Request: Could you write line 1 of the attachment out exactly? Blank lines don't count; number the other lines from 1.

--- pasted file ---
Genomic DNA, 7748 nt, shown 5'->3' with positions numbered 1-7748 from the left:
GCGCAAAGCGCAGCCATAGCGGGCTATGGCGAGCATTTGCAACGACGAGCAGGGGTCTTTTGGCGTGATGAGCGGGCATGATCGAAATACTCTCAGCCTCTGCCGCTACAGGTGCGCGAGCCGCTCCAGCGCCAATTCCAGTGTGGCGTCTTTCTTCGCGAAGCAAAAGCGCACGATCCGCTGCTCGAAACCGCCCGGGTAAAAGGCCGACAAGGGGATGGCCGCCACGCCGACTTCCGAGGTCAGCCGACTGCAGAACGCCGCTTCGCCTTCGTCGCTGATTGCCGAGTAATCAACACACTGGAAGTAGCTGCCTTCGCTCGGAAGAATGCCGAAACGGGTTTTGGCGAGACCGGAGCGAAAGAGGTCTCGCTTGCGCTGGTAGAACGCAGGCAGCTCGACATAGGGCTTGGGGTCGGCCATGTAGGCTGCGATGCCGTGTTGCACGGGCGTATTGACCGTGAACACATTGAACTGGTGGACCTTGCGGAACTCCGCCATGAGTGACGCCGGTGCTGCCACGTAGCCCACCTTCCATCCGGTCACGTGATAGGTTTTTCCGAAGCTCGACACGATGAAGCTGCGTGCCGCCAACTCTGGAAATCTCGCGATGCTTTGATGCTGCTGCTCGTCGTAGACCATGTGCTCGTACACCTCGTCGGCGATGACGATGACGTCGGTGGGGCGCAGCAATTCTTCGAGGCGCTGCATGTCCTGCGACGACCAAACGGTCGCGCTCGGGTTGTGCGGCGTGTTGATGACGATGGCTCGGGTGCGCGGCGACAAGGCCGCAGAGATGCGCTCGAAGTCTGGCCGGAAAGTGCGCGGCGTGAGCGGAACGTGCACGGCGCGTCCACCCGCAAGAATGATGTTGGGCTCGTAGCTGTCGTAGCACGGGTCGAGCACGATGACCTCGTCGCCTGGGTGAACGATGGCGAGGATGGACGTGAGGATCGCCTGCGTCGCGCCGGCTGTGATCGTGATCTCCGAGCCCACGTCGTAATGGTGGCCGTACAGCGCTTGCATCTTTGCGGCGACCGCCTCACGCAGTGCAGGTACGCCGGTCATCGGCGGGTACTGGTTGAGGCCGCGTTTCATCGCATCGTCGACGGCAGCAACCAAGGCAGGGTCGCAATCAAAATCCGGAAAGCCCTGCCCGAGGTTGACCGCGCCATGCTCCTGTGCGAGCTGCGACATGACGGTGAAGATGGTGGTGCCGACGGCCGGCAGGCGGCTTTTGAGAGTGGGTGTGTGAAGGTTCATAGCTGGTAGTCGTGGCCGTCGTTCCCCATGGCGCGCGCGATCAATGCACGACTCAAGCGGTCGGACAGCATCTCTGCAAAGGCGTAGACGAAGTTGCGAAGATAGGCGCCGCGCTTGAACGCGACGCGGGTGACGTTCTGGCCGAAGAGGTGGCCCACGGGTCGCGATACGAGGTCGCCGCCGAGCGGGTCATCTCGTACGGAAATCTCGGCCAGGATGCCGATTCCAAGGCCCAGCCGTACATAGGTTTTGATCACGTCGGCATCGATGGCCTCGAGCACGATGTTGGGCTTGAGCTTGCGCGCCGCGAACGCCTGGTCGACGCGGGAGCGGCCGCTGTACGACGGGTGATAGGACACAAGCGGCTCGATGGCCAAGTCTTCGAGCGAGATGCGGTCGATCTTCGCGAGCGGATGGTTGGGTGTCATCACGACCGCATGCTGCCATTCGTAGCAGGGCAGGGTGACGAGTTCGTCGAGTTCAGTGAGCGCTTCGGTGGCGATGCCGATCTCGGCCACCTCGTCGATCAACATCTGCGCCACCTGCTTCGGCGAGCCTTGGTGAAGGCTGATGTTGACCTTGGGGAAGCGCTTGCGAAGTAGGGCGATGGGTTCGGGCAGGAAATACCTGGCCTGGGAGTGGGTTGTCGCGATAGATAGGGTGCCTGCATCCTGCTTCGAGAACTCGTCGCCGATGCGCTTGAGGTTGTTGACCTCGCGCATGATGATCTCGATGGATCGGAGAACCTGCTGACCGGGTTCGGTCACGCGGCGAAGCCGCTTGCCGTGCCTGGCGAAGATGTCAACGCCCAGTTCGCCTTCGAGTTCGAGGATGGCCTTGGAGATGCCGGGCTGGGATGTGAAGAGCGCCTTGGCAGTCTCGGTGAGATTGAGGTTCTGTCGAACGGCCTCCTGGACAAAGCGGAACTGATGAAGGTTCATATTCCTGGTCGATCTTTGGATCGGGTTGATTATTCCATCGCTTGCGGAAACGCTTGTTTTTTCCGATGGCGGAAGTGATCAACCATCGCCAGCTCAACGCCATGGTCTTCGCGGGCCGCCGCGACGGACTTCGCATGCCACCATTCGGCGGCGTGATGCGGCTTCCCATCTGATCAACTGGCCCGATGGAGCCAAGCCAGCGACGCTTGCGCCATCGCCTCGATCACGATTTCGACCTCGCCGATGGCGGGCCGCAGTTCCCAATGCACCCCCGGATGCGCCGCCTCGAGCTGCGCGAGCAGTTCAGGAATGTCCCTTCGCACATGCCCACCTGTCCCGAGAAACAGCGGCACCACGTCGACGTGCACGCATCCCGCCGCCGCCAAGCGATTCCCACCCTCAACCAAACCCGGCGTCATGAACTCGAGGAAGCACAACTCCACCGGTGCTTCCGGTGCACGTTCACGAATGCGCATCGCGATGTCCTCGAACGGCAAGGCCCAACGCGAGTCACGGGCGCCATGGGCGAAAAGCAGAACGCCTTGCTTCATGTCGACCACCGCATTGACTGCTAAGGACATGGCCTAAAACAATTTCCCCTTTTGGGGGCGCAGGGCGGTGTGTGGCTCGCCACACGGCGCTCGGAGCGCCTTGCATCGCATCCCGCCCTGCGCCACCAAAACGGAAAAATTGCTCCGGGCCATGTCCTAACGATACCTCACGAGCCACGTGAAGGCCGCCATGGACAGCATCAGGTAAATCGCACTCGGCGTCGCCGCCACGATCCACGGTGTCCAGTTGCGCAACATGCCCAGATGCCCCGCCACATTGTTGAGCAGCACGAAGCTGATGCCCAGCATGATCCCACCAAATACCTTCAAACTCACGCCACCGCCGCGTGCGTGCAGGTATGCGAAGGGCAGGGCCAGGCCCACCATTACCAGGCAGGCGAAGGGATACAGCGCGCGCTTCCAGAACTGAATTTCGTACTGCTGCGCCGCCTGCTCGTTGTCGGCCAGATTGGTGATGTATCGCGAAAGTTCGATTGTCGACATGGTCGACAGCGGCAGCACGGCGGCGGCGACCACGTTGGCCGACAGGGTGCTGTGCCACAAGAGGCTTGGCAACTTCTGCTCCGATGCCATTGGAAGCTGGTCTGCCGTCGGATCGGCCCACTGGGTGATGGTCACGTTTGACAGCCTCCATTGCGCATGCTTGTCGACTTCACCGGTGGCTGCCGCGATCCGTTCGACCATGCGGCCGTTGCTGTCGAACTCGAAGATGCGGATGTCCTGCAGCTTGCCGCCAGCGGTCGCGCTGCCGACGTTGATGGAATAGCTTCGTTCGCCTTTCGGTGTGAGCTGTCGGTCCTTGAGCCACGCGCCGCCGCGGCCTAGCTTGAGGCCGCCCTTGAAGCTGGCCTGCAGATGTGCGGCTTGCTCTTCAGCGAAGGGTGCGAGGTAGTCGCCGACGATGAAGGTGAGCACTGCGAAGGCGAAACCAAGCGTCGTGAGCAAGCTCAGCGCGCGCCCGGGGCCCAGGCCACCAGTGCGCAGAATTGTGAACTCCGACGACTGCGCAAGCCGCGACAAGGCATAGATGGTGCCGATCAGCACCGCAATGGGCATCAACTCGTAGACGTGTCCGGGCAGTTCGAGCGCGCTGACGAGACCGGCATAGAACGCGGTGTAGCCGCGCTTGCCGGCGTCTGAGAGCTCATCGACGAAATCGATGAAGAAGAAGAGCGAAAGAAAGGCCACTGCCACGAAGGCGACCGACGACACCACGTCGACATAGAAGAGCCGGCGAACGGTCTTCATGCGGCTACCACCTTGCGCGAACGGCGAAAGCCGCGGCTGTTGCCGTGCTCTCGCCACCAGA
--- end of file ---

Genomic DNA, 7748 nt, shown 5'->3' with positions numbered 1-7748 from the left: